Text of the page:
Syncope Specialist

Michigan Heart Rhythm Center

Electrophysiologist located in Southeast Michigan

As you age, your risk of developing recurrent fainting issues, known as syncope, increases. To prevent injuries and identify potential heart factors that cause syncope, Dr. Zahwe offers the latest diagnostic technologies on-site at Michigan Heart Rhythm Center in Southeast Michigan. Dr. Zahwe carefully listens to your symptoms to pinpoint potential triggers for fainting and other syncope-related symptoms. He also offers innovative treatments to reduce the frequency of fainting episodes. To schedule an evaluation for syncope at this Syncope specialty clinic, book an appointment at Michigan Heart Rhythm Center today, online or by phone.

Syncope

What is syncope?

Syncope is a temporary loss of consciousness, more commonly known as fainting. The condition occurs when you don’t have proper blood flow to your brain, often due to low blood pressure or slow heart rate.

In some cases, syncope is a benign condition. However, if it occurs frequently, it may be an indication of an underlying medical issue, especially within your heart. Heart-related syncope is also known as cardiac syncope, where fainting may be the result of conditions like:

  • Arrhythmia
  • Heart failure
  • Atrial fibrillation
  • Slow heart rate
  • Inherited  damage to the heart’s muscles

Dr. Zahwe also offers in-office tilt table testing, which he recommends if you faint due to your heart issues. The test involves lying on a table, which tilts into different positions, so Dr. Zahwe can monitor changes in your heart and blood pressure.


What are the symptoms of syncope?

Prior to fainting, you may feel flushed in the face or warm throughout your body. You may also experience:

  • Nausea
  • Dizziness
  • Lightheadedness

These symptoms are most common when you’re in a standing position. You may also notice your vision changes, with objects appearing gray or the development of tunnel vision.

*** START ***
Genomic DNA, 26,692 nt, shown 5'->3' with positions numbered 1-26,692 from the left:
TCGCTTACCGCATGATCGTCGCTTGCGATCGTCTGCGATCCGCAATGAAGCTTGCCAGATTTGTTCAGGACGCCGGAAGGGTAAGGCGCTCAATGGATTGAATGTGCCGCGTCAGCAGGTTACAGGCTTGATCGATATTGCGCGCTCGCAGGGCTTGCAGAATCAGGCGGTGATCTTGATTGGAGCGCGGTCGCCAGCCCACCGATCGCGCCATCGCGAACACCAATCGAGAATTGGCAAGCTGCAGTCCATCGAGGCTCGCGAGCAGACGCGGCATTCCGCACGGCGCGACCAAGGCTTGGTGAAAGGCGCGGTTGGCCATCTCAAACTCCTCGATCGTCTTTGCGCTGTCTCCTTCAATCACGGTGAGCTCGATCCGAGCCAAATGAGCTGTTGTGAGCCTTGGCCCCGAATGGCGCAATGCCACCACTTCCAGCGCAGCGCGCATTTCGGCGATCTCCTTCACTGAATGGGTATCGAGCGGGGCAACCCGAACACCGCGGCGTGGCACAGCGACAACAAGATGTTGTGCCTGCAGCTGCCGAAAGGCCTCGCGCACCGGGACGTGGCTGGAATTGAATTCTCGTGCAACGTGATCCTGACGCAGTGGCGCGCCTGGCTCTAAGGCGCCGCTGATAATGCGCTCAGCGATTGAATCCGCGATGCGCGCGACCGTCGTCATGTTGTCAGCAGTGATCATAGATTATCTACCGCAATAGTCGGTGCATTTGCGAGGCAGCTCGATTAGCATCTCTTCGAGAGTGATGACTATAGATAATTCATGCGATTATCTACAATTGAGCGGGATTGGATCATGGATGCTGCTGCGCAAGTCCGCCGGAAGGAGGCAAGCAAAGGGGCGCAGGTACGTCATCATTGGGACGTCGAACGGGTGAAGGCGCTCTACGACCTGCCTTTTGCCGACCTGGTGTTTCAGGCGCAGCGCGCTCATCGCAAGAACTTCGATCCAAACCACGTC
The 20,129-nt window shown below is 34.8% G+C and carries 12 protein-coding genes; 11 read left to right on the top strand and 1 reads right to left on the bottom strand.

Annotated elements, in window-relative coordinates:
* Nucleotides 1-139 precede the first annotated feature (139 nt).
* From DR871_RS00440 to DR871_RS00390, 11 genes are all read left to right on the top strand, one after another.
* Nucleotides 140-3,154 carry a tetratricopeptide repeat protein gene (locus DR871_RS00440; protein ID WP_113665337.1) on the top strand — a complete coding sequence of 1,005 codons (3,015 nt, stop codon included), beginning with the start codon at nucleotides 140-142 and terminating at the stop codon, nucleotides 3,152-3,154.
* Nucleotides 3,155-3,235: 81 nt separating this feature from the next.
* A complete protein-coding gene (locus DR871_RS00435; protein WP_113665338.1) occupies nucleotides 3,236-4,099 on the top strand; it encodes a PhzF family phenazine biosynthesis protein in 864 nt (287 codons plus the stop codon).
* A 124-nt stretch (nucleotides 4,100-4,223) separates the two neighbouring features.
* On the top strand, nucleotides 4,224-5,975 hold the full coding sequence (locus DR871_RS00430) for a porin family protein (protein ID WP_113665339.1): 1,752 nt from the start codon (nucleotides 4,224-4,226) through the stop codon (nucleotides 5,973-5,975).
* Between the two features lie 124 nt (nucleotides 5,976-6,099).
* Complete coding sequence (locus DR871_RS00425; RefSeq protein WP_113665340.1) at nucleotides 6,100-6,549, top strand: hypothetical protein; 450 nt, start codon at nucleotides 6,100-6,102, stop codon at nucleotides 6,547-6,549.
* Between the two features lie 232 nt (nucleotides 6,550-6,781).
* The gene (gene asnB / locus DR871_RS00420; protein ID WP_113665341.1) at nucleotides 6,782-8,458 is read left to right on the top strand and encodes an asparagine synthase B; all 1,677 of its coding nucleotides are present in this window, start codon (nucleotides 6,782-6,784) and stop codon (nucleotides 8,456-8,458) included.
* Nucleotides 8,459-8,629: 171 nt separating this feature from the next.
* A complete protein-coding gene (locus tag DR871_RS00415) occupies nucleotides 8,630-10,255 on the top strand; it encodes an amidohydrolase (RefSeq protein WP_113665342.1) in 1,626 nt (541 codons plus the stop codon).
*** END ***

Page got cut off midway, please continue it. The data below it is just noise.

Some patients may not experience any symptoms before fainting.


How is syncope diagnosed?

Initial consultations involve a review of your medical history and your current symptoms. Dr. Zahwe also performs a physical exam, checking for abnormalities that can trigger syncope.

If you have recurrent episodes of fainting, Dr. Zahwe can administer diagnostic tests to determine whether your syncope is heart-related.  He can recommend an electrocardiogram to learn more about your heart rhythm or a Holter monitor, which records your heart’s activity for up to 48 hours.

For some, Dr. Zahwe can conduct a tilt table test, a noninvasive procedure where you lie on a table that he can tilt into different positions. He evaluates your blood pressure and changes in your heart at those different positions.

For some, electrical evaluation of the heart may be needed. Called Electrophysiology Study, this procedure consists of Dr. Zahwe putting wires in the heart and evaluating electricity to diagnose the cause of syncope.


What treatments are available for syncope?

Depending on the cause and severity of your condition, Dr. Zahwe may recommend drinking plenty of fluids and increasing your salt intake to prevent fainting episodes.

If you have an underlying heart condition, you may need medications to control your heart rhythm and rate to reduce the frequency of your fainting. Some patient may benefit form Defibrillator, pacemaker or ablation procedure to prevent recurrence of syncope and sudden cardiac death.

Dr. Zahwe continues to monitor your treatment and may provide recommendations, such as limiting strenuous exercise or activities that can trigger fainting episodes.

If you experience persistent dizziness or fainting, schedule a diagnostic consultation at Michigan Heart Rhythm Center today using the online booking feature or by calling the office.